An honorable artist
Benedict Pennington’s greatest ambition is not to paint a masterpiece, but to make the world’s greatest art accessible to all by establishing England’s first national art museum. Success in persuading a reluctant philanthropist to donate his collection of Old Master paintings brings his dream tantalizingly close to reality. Until Viscount Dulcie, the object of Benedict’s illicit adolescent desire, begins to court the donor’s granddaughter, set on winning the paintings for himself . . .
A hedonistic viscount
Sinclair Milne, Lord Dulcie, far prefers collecting innovative art and dallying with handsome men than burdening himself with a wife. But when rivals imply Dulcie’s refusal to pursue wealthy Miss Adler and her paintings is due to lingering tender feelings for Benedict Pennington, Dulcie vows to prove them wrong. Not only will he woo her away from the holier-than-thou painter, he’ll also placate his matchmaking father in the process.
Sinner and saint – can both win at love?
But when Benedict is dragooned into painting his portrait, Dulcie finds himself once again drawn to the intense artist. Can the sinful viscount entice the wary painter into a casual liaison, one that will put neither their reputations, nor their feelings, at risk? Or will the not-so-saintly artist demand something far more vulnerable–his heart?
I’ve been looking forward to reading A Sinner Without a Saint, the fourth book in Bliss Bennet’s series about the Pennington family. It features the remaining unwed sibling, Benedict, and Viscount Dulcie, a long-standing family friend and former schoolmate of Benedict’s, with whom he appears to have a bit of a love/hate relationship. The snippets of them together we’ve seen in previous books have mostly consisted of Dulcie exercising his sharp wit and knowing manner in order to needle Benedict into reacting to him; it’s clear there’s a mutual attraction there and equally clear that Benedict isn’t particularly happy about it. This is a frenemies-to-lovers story with depth and originality; in each of the books in the series, Ms. Bennet has chosen interesting backdrops that are more than just window-dressing, and she ties her characters and storylines very closely to them.
The timeline of this book runs concurrently with those of The Penningtons books two and three and some events from those stories are referenced here, but I don’t think it’s completely necessary to have read those, as sufficient explanation is given to enable A Sinner Without a Saint to work as a standalone.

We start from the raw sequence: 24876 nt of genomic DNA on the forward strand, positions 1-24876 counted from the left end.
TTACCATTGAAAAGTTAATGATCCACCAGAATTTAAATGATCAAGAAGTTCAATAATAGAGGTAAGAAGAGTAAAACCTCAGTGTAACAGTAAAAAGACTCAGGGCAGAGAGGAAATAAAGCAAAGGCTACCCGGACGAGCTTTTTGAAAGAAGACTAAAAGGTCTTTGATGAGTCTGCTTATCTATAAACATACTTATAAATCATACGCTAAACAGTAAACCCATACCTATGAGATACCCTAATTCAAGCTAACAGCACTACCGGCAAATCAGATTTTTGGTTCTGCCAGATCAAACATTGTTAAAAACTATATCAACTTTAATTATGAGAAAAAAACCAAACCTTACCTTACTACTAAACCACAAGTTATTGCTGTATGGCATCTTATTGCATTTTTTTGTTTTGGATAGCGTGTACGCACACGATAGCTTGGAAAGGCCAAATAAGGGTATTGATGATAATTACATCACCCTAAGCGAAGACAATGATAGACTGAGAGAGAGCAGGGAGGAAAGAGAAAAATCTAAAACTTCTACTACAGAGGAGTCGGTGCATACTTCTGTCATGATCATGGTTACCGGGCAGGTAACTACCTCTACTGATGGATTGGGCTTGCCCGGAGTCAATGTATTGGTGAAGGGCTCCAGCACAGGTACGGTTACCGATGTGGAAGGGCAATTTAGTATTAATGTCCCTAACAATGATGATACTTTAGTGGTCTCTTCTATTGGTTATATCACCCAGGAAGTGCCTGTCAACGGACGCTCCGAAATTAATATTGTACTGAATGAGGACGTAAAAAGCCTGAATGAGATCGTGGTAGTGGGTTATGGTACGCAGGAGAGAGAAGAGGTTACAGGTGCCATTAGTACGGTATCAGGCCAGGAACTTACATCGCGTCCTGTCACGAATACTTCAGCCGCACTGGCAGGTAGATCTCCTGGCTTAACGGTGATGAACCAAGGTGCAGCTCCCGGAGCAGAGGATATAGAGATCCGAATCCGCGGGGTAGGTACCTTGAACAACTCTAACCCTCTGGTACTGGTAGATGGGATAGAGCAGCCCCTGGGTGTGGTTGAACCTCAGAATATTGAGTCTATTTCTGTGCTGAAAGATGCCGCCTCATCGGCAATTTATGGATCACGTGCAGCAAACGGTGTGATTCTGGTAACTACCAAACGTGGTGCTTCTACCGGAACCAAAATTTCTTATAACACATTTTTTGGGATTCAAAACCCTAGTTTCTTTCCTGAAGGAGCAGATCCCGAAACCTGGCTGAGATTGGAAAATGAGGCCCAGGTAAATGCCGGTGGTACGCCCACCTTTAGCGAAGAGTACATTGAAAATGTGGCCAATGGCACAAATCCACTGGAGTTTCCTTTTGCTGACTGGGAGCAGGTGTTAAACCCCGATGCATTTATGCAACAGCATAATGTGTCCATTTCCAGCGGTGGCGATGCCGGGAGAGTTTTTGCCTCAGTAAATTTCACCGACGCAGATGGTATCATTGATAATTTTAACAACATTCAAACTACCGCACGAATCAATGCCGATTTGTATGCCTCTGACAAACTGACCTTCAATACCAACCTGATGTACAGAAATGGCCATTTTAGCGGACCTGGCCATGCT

When he was just twelve years old, Benedict Pennington developed a severe case of calf love for the gorgeous Sinclair Milne, Viscount Dulcie, only son and heir to the Earl Milne. Dulcie is five years Benedict’s senior and for a time at school, Benedict was his fag (fagging was a traditional practice at British boys’ boarding schools wherein younger pupils acted as servants to the most senior boys). When Dulcie failed to return to school after the Easter holidays one year without explanation, Benedict was devastated and felt Dulcie had abandoned him. Years later, Benedict – a hugely talented artist – went to live on the continent, where he honed his craft and acquired a reputation not only as a fine portraitist, but as a connoisseur, and as such, his opinions are sought regularly by collectors. He continues to accept commissions, but his passion is the creation of a national collection of art which may be seen by all, and not just those who can afford the entrance fee to exclusive exhibitions. The prevailing belief among the artistic establishment is that the masses could have no appreciation for the fine arts but Benedict believes that art should be accessible to all and he has managed to persuade Julius Adler, a wealthy businessman and owner of the finest collection of Old Masters in England to donate some of his paintings to the project.
You can read the rest of this review at All About Romance.